New animation from NOAA shows satellite imagery of Hurricane Sandy and how it followed the National Hurricane Center’s track issued at 11 a.m. EDT on Thursday, October 25 2012.
Hurricane Sandy After Landfall (October 30, 2012)
Hurricane Sandy made landfall along the southern New Jersey coast on the evening of October 29, 2012, the U.S. National Hurricane Center reported.
As the storm came ashore, it continued to pack strong wings—roughly 85 miles (140 kilometers) per hour. Tide gauges recorded storm-surge heights of 12.4 feet (3.8 meters) at Kings Point, New York.
Source: Flickr / gsfc
The Geostationary Operational Environmental Satellite 13 (GOES-13) captured this natural-color image of Hurricane Sandy at 1:45 p.m. Eastern Daylight Time (17:45 Universal Time) on October 28, 2012.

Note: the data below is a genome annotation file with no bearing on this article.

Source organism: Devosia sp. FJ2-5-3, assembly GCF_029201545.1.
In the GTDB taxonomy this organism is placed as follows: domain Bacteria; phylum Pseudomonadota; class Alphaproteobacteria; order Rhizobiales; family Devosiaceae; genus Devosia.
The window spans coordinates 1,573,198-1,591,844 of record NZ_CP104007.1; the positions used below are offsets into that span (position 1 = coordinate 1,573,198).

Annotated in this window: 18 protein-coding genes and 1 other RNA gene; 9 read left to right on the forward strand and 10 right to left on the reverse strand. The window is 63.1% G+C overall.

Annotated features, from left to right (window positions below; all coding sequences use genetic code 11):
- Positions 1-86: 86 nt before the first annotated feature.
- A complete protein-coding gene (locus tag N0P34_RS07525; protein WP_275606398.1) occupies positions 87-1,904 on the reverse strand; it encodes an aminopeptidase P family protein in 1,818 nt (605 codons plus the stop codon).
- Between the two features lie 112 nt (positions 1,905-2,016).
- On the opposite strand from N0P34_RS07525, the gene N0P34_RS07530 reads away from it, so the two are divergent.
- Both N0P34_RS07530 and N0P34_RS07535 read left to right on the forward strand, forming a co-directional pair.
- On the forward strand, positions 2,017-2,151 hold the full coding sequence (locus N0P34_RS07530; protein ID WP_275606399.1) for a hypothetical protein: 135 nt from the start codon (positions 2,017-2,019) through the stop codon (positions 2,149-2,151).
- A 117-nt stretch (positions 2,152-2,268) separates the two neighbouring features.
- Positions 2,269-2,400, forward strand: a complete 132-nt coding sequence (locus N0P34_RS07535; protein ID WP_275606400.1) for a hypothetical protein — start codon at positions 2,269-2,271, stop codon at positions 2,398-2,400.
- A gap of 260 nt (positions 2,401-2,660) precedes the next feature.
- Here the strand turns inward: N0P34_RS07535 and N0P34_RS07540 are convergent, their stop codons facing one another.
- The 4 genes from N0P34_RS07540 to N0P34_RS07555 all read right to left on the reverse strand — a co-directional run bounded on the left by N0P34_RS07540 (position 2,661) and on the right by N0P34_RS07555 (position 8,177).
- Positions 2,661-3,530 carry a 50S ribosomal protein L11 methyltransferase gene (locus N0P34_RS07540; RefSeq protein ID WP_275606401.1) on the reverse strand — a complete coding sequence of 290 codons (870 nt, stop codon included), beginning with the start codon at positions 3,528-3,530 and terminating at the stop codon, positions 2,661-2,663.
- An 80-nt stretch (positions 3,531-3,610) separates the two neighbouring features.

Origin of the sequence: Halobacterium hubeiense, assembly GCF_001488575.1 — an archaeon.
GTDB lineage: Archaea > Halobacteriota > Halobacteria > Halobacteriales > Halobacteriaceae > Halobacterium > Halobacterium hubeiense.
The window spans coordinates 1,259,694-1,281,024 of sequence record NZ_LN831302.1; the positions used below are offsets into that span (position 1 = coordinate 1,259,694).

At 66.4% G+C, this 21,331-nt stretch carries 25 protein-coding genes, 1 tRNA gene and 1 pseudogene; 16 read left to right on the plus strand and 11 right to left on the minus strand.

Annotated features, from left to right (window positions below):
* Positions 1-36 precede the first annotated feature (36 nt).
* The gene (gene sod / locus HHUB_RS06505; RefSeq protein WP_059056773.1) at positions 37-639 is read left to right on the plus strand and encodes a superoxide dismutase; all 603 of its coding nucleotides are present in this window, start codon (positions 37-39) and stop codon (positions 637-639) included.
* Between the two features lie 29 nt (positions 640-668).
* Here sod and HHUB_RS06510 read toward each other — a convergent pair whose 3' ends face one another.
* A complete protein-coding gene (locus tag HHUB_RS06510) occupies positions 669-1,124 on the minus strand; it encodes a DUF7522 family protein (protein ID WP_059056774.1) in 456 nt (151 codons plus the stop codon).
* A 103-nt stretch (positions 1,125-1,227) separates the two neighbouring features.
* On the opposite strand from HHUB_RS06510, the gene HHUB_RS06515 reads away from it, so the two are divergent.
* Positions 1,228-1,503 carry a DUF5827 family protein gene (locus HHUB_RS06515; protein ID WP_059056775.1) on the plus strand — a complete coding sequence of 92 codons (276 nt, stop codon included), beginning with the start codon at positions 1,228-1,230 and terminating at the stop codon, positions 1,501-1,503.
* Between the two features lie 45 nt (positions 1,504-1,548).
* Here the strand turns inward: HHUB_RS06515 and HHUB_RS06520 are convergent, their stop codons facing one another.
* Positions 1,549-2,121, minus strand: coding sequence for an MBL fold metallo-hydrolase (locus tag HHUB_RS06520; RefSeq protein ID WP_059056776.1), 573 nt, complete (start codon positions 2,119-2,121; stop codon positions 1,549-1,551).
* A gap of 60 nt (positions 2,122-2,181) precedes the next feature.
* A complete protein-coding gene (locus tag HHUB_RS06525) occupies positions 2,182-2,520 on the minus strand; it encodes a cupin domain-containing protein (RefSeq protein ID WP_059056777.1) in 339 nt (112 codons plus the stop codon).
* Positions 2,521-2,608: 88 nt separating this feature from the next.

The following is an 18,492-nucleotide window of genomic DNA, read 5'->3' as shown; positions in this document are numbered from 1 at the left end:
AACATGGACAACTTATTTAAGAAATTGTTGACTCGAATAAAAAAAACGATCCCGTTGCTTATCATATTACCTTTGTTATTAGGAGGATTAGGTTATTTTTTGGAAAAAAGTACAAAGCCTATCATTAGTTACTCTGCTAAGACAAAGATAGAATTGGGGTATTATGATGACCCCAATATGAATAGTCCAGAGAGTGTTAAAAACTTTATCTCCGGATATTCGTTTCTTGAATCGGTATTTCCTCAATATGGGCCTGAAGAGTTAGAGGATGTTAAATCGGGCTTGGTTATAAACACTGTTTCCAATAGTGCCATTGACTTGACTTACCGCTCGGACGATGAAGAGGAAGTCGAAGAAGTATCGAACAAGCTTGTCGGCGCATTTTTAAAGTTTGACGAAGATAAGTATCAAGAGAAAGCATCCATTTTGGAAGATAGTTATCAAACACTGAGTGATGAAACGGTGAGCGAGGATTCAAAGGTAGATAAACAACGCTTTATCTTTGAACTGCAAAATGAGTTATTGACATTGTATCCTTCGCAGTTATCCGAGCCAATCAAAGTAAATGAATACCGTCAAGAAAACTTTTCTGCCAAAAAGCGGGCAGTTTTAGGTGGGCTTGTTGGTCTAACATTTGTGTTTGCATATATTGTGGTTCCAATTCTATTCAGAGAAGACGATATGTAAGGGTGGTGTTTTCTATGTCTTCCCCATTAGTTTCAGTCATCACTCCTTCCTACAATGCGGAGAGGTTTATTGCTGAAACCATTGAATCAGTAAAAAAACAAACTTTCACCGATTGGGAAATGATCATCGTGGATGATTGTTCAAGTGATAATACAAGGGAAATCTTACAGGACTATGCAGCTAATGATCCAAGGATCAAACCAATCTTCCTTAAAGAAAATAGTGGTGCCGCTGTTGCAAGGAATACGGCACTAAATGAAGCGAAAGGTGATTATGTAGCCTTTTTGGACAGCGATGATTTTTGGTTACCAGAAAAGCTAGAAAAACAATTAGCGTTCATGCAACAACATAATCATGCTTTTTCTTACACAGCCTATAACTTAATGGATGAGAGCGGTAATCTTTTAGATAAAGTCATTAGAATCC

Note how a line of clouds from a continental weather system runs south to north along the Appalachian Mountains, approaching from the west to meet the offshore storm.
Courtesy of NASA Earth Observatory
Photograph by Ole C. Salomonsen, arcticlightphoto.no
Northern lights over dance the Lyngan Alps in a picture taken Tuesday night near Tromsø, Norway. The brilliant auroras were triggered by a coronal mass ejection, or CME, that hit our planet Tuesday morning. A CME is a cloud of superheated gas and charged particles hurled off the sun (via National Geographic).
Source: National Geographic
Summer Arctic Storm
In early August 2012, storms in the Arctic affected the motion of the sea ice north of Siberia and Alaska.
This animation shows the motion of the winds over the Arctic in conjunction with seasonal melting of the Arctic sea ice from August 1 through September 13, 2012, when the NASA scientists determined that the sea ice reached its annual minimum extent.
The surface winds, shown my moving arrows, are colored by the velocity. Slower winds are shown in blue, medium in green and the fast winds are shown in red.